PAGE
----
The performance in 1720 made a strong impression and was followed by other performances in Gotha and at other places, such as Nuremberg, Rudolstadt and Sondershausen. It was common at the time that a work like this was adapted to different circumstances and preferences. That was also the case with Stölzel's oratorio. It has come down to us in two versions. A manuscript in the City Library of Sondershausen seems to be (close to) the original version, whereas the Berlin State Library holds a different version. That is the one used for this recording.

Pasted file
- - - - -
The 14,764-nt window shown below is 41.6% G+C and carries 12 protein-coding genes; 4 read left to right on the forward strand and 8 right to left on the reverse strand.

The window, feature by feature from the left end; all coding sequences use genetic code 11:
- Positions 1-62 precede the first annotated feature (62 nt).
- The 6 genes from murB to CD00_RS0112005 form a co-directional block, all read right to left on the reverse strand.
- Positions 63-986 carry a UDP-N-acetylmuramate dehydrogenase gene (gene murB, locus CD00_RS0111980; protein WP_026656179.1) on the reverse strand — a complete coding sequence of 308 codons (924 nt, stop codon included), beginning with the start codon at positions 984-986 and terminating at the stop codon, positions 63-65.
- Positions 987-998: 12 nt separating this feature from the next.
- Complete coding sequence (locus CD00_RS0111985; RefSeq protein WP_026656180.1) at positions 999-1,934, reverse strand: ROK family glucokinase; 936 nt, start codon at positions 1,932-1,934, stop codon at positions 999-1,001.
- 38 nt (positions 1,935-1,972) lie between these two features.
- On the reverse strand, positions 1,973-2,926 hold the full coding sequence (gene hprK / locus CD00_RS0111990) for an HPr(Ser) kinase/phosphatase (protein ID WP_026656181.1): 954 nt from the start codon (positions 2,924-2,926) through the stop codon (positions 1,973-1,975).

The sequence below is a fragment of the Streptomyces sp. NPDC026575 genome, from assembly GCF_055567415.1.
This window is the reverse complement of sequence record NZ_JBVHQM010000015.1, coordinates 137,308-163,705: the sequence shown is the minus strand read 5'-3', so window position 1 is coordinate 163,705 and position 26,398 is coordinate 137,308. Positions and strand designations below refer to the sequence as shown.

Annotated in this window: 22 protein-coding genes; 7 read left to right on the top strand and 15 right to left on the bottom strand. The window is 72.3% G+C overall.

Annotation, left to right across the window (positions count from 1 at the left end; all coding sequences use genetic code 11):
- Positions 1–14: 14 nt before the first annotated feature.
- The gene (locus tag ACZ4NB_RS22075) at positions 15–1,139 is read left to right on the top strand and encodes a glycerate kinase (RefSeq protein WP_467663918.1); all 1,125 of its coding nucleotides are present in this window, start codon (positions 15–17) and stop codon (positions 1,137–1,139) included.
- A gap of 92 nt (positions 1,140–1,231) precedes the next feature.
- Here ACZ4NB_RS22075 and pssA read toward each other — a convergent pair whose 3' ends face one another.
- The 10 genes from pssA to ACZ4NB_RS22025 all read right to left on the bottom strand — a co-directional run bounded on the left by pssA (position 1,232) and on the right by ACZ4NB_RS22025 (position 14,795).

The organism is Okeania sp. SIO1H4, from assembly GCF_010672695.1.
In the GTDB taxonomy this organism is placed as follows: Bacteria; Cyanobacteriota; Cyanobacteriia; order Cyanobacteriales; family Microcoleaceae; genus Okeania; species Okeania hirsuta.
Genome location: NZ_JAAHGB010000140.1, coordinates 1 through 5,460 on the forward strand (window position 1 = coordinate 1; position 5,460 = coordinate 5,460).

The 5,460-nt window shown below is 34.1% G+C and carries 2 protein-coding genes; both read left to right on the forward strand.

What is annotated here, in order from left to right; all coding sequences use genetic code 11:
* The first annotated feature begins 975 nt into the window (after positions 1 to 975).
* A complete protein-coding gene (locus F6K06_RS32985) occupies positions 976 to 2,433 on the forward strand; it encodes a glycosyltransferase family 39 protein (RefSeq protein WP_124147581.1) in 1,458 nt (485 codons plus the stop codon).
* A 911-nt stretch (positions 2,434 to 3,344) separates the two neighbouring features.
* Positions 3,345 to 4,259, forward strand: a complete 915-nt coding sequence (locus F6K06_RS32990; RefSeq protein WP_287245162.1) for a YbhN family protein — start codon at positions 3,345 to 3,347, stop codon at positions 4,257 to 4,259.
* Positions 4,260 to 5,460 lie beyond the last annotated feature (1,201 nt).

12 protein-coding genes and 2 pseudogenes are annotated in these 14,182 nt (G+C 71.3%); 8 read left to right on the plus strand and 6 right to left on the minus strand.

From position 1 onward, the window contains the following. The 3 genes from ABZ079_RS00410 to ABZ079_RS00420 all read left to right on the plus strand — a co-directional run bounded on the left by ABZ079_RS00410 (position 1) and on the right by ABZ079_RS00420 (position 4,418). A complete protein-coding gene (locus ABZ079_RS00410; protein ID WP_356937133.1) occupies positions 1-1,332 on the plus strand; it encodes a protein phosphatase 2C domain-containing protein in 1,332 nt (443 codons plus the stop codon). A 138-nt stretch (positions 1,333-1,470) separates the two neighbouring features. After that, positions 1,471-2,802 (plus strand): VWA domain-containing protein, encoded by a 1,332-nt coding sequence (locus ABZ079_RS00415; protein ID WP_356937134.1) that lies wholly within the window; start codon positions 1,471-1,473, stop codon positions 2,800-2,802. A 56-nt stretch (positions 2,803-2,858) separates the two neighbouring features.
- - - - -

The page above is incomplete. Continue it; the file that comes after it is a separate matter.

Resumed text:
In its original form the oratorio comprises two parts, each consisting of recitatives, arias and chorales, divided into groups of three of an identical structure: recitative - aria - chorale, representing the Evangelist, the faithful souls and the Christian Church respectively. Only at the start and the end Stölzel deviates from this model. The oratorio opens with a chorale, which is followed by a recitative and an accompagnato, and then come an aria and a chorale. The last section opens with a recitative, which is followed by a chorus - the only one in the entire work - and an accompagnato. A chorale brings the work to a close. The version recorded here is different in several ways. It is much shorter: the part of the Evangelist is almost entirely omitted and about a third of all the recitatives and arias has been deleted. Fazekas states that as a result, the structure of the oratorio has been changed, as the movements "are not arranged in threes". In fact, the difference is not that large. In some sections we have an accompagnato instead of a recitative (but the liner-notes don't mention whether that is any different from the original version) and in the fifth section of the second part, a recitative is followed by an accompagnato (but I don't know if these two sections are formally separated in the score).